Minister Shorten interview on Ten News Live with Narelda Jacobs


SUBJECTS: Prime Minister’s proposal; Stage 3 Tax cuts passing the House; Jobs figures, NDIS reform, Taylor Swift

NARELDA JACOBS, HOST: Joining us on the final day of the first parliamentary session of the year is Minister for the NDIS and Government Services, Bill Shorten. Bill, let's – Minister, rather - let's start with that happy note. The Prime Minister's marriage proposal. Did you know he was such a big romantic proposing on Valentine's Day?

BILL SHORTEN, MINISTER FOR THE NDIS AND GOVERNMENT SERVICES: Yeah, it's one for the books, isn't it? They say in politics, timing is everything, but perhaps that's also the case in love. So, congratulations, Prime Minister, and Jodie.

JACOBS: Now, Kirribilli would have to be the most sought-after wedding venue in all of Australia. Do you think there will be a Kirribilli wedding?

SHORTEN: I think it'll be up to them to decide. Now, I cannot provide any more information on that because I don't know.

JACOBS: Okay. All right. Well, let's get into politics now. And there's been a big day of the last parliamentary session, first parliamentary session of the year, changes to Stage 3 tax cuts have cleared the House of Reps. But is the victory short lived with fresh figures showing a hike in unemployment?

SHORTEN: Well, what the tax cuts mean, Labor's tax cuts mean, is it means for 13.6 million Australians are they're going to earn more and keep more under all the changes we've been doing between wages and tax cuts. And so, I think it's a great news for Aussies that from 1st July, they will be keeping more of what they earn.

JACOBS: What about the jobs figures though? What do you make of those, tens of thousands of people out of work?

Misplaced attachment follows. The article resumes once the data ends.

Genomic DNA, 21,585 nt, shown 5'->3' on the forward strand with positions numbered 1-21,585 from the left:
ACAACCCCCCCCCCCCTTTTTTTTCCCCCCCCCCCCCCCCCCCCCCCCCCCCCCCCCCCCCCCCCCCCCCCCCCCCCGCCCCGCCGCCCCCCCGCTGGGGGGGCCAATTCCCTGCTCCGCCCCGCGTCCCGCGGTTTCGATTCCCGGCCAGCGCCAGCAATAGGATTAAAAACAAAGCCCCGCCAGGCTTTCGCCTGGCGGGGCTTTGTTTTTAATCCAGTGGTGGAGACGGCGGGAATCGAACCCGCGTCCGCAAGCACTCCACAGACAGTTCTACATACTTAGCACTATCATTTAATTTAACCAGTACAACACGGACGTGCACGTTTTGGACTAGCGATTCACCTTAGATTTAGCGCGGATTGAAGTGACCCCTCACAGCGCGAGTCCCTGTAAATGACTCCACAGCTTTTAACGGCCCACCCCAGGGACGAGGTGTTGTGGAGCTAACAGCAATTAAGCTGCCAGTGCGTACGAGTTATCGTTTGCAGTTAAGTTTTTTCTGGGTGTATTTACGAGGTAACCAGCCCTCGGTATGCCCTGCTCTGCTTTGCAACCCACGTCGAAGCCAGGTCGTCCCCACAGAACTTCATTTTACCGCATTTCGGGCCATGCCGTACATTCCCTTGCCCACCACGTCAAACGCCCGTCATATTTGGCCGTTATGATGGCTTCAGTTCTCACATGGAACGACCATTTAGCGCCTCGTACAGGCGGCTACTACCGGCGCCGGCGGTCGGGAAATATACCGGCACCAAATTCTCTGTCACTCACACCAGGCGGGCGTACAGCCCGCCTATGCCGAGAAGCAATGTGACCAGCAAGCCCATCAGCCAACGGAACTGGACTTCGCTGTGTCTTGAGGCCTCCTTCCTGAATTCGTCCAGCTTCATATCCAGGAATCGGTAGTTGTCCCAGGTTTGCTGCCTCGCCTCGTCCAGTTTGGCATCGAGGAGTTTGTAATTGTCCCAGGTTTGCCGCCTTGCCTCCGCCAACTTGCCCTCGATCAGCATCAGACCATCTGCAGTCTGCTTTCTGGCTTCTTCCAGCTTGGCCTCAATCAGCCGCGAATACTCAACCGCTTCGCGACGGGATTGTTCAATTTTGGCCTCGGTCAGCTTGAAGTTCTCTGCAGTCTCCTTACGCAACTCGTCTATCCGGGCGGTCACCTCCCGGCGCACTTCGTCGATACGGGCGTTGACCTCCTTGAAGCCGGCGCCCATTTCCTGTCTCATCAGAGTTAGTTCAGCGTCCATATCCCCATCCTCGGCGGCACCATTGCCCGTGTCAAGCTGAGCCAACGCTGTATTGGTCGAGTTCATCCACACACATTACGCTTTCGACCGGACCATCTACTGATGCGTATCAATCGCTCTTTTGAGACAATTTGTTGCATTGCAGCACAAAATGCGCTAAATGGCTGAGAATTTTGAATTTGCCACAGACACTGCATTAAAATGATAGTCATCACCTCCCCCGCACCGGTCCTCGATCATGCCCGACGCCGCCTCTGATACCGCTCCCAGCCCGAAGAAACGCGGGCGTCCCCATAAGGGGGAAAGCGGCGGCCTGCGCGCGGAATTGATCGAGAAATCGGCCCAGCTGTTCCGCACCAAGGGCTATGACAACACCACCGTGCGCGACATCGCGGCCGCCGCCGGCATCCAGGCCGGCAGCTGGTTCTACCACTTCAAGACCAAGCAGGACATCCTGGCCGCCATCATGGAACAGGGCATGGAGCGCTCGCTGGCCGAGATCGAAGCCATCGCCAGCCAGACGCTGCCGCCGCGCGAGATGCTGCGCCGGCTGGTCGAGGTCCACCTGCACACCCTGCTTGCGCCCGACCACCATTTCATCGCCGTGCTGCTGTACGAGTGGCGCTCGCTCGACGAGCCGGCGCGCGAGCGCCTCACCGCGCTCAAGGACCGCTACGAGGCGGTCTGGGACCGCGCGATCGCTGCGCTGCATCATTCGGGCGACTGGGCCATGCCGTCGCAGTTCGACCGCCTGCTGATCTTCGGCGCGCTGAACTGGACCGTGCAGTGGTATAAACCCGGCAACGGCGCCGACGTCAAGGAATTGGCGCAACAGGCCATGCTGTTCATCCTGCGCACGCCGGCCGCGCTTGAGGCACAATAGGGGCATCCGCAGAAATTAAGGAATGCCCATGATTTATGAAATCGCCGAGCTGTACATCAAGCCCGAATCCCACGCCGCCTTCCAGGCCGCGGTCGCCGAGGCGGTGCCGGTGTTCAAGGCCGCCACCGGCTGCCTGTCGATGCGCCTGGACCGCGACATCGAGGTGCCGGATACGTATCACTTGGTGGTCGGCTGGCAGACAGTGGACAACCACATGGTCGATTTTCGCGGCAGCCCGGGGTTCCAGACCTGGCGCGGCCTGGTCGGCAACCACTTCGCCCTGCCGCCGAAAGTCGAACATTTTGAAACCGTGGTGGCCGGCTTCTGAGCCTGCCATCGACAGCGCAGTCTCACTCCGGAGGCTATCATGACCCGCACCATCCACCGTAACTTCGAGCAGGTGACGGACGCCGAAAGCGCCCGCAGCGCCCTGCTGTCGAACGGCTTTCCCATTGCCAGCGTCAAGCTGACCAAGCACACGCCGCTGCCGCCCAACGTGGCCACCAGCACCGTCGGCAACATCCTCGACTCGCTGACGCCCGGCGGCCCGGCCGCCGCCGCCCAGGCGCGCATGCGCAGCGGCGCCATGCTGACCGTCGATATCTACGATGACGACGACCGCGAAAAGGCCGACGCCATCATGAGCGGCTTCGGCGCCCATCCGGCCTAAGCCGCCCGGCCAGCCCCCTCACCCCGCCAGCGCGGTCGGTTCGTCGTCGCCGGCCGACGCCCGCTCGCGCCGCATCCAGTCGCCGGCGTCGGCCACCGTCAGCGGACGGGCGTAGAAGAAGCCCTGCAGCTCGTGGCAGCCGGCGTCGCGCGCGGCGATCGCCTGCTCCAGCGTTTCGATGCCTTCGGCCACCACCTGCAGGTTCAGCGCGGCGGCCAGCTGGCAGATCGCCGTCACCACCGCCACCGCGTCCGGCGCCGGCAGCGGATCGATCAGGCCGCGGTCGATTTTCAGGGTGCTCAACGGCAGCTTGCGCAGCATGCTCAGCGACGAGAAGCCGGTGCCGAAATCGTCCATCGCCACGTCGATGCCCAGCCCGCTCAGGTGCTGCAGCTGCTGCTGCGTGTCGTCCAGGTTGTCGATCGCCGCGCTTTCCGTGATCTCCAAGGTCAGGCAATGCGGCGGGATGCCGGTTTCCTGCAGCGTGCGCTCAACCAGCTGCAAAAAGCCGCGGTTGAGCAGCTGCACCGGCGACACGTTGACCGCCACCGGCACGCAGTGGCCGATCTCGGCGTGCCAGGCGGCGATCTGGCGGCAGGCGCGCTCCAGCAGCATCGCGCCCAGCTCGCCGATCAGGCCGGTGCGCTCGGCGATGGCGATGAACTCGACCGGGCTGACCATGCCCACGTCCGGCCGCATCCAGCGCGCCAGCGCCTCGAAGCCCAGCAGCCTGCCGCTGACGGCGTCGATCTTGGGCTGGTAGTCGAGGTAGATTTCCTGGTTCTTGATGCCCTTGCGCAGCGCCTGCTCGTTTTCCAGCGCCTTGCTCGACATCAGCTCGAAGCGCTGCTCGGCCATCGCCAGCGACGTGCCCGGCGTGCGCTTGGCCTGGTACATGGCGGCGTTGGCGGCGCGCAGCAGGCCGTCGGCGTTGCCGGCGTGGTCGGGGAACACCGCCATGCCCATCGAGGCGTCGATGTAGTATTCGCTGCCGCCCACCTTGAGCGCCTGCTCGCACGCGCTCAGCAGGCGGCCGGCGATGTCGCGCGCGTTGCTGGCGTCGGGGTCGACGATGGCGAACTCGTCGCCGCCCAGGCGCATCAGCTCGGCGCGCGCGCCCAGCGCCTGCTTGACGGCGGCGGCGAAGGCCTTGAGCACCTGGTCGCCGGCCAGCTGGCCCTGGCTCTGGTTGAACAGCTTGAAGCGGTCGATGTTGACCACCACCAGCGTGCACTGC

SHORTEN: I think there's always going to be movement. Unemployment is still at historic low levels. Obviously, we want to do everything we can for a robust economy, but I think the signs are good. And I think that, you know, we'll see how the tax cuts affect people, but I think that's positive news and cost of living. And as for the unemployment numbers, I still think they're pretty remarkably low. And we'll do everything we can to assist people to find work in a growing economy.

JACOBS: All right, Minister, to your portfolios now. And there are people with disabilities who need the NDIS to function in their daily lives, but they just can't get on it. Yet there's been a surge in children with developmental delays entering the Scheme. Is the bar too low for some people living with disability?

SHORTEN: No, I think what we need to do is provide more supports for people with disabilities outside the NDIS. The National Disability Insurance Scheme, it's changing lives. Under Labor it's here to stay. What we want to make sure is that it's not the only lifeboat in the ocean. If you're a mum and your precious, beautiful 2- or 3-year-old is not developing in a standard journey and you want assistance, at the moment, the NDIS is all it is. So, I think it's very important that we have a long overdue conversation with the states and also the community, how do we make the whole of Australia more inclusive for people with disabilities, so the NDIS is not the only option.

JACOBS: So, what forms of disability then would sit outside the NDIS? Would it include development delays and autism?

SHORTEN: No, no, I need to be clear there. What we need to do is the NDIS is for people with severe and permanent disability. It also provides early intervention for kids with significant disability. So, it's child by child, case by case. Certainly, this Scheme is going to continue to support literally hundreds of thousands of people with a diagnosis of autism, and kids with other developmental delays. What we need to do is start being better at supporting people who might have a disability, including our precious children, whose disability is not so severe and doesn't have such a major impact on their daily living that they require the NDIS. But at the moment it's a relative desert. It's either - too often it's either NDIS or nothing.

JACOBS: Minister, is it going to be a reassessment of people who are on the NDIS or some people that are NDIS, to reduce the numbers of people receiving or benefiting from the Scheme?